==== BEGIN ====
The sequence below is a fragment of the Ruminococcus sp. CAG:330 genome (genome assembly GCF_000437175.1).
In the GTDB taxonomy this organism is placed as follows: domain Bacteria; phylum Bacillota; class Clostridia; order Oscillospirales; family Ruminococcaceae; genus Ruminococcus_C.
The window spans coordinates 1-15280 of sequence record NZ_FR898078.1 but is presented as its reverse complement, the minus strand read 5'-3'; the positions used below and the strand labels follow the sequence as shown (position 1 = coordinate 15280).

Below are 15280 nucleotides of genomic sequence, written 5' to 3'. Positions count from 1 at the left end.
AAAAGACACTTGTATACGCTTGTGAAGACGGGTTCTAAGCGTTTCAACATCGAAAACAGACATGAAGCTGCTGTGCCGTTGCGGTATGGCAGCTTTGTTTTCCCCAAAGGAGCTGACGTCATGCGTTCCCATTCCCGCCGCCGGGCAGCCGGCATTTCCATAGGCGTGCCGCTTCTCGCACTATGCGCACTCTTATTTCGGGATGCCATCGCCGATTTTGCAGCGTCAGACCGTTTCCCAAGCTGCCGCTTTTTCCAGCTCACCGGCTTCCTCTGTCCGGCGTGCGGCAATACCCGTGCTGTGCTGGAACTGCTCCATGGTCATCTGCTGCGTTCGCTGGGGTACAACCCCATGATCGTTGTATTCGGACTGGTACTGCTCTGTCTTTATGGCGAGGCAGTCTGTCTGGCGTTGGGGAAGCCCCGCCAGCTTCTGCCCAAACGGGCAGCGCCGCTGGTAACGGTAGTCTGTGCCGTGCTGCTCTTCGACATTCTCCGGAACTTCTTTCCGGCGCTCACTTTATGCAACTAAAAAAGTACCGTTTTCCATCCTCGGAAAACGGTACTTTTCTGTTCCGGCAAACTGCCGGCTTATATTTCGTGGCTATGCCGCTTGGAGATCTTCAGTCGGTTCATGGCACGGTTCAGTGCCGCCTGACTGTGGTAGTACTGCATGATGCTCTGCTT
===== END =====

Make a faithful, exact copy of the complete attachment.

The sequence below is a fragment of the Ruminococcus sp. CAG:330 genome (genome assembly GCF_000437175.1).
In the GTDB taxonomy this organism is placed as follows: domain Bacteria; phylum Bacillota; class Clostridia; order Oscillospirales; family Ruminococcaceae; genus Ruminococcus_C.
The window spans coordinates 1-15280 of sequence record NZ_FR898078.1 but is presented as its reverse complement, the minus strand read 5'-3'; the positions used below and the strand labels follow the sequence as shown (position 1 = coordinate 15280).

Below are 15280 nucleotides of genomic sequence, written 5' to 3'. Positions count from 1 at the left end.
AAAAGACACTTGTATACGCTTGTGAAGACGGGTTCTAAGCGTTTCAACATCGAAAACAGACATGAAGCTGCTGTGCCGTTGCGGTATGGCAGCTTTGTTTTCCCCAAAGGAGCTGACGTCATGCGTTCCCATTCCCGCCGCCGGGCAGCCGGCATTTCCATAGGCGTGCCGCTTCTCGCACTATGCGCACTCTTATTTCGGGATGCCATCGCCGATTTTGCAGCGTCAGACCGTTTCCCAAGCTGCCGCTTTTTCCAGCTCACCGGCTTCCTCTGTCCGGCGTGCGGCAATACCCGTGCTGTGCTGGAACTGCTCCATGGTCATCTGCTGCGTTCGCTGGGGTACAACCCCATGATCGTTGTATTCGGACTGGTACTGCTCTGTCTTTATGGCGAGGCAGTCTGTCTGGCGTTGGGGAAGCCCCGCCAGCTTCTGCCCAAACGGGCAGCGCCGCTGGTAACGGTAGTCTGTGCCGTGCTGCTCTTCGACATTCTCCGGAACTTCTTTCCGGCGCTCACTTTATGCAACTAAAAAAGTACCGTTTTCCATCCTCGGAAAACGGTACTTTTCTGTTCCGGCAAACTGCCGGCTTATATTTCGTGGCTATGCCGCTTGGAGATCTTCAGTCGGTTCATGGCACGGTTCAGTGCCGCCTGACTGTGGTAGTACTGCATGATGCTCTGCTT